Agree that the best way is not to have it, esp. if there is no real benefit.

 

As a LL myself, I would be concerned with panel heaters in a rental which is not built to high standards. Providing inexpensive running costs is imo the best way to keep tenants for years and years and years, especially as Change of Tenant costs continue to become more onerous over time.

 

Ferdinand 

 

The extension 3 count as new build, the other 3 are conversion, as they're part of the original house. I'm uncertain of the numbers I need to achieve for either, but I'm also not confident in the architect. The flats are small, heating costs won't be an issue. Solar panels would be south facing, sun hits it from about 10am, and has no obstructions after that.

15 hours ago, ProDave said:

Each flat will needs it's own independant supply anyway now.  So one shower and some heaters is quite possible.

 

Agreed for rental simple is best, so put your efforts into a well insulated building with decent Windows and see how you get on.

 

Air tightness (which means attention to detail on the build) will be an important part of that. Give consideration to installing mvhr which will help hugely, and is only a 6 month filter cleaning excercise so not onerous for rental.

 

Probably modern storage heaters which these days have electronic controls would be the best option?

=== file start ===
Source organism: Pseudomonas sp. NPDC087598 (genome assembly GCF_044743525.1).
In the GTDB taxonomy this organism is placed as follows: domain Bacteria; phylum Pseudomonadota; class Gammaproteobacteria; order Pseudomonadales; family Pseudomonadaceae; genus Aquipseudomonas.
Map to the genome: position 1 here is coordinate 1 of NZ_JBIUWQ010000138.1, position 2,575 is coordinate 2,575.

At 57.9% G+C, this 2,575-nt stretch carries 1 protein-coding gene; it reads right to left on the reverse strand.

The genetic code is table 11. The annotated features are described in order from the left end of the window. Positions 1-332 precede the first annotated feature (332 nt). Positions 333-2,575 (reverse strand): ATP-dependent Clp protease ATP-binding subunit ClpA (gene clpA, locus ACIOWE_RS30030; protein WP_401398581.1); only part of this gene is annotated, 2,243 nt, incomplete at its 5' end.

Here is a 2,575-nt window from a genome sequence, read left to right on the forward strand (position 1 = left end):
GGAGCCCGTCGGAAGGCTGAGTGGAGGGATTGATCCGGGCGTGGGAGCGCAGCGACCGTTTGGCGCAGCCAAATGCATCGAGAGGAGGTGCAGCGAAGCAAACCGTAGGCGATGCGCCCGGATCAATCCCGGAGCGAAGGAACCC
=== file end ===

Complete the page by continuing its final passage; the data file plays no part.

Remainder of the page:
Yes, they're all having they're own water and electricity supply, even the additional flats in the existing building will. I want them all as stand alone flats, own front doors, parking, and no communal areas. 

  • Thanks 1

Share this post


Link to post
Share on other sites
49 minutes ago, 80BSY said:
6 hours ago, Ferdinand said:

 

The extension 3 count as new build, the other 3 are conversion, as they're part of the original house. I'm uncertain of the numbers I need to achieve for either, but I'm also not confident in the architect.

 

I'd say you need to know that, otherwise they may fall foul of the Regulations for rentals.

 

I work to a C for new refurbs, ideally a B.


Ferdinand

 

Share this post


Link to post
Share on other sites

@80BSY

With the new build ones I imagine that your issue with SAP and all electric panel heaters is that it can be very difficult (impossible?) to get a pass score unless you also have some solar panels or other renewables. 

Share this post


Link to post
Share on other sites

Create an account or sign in to comment

You need to be a member in order to leave a comment

Create an account

Sign up for a new account in our community. It's easy!

Register a new account

Sign in

Already have an account? Sign in here.

Sign In Now
Sign in to follow this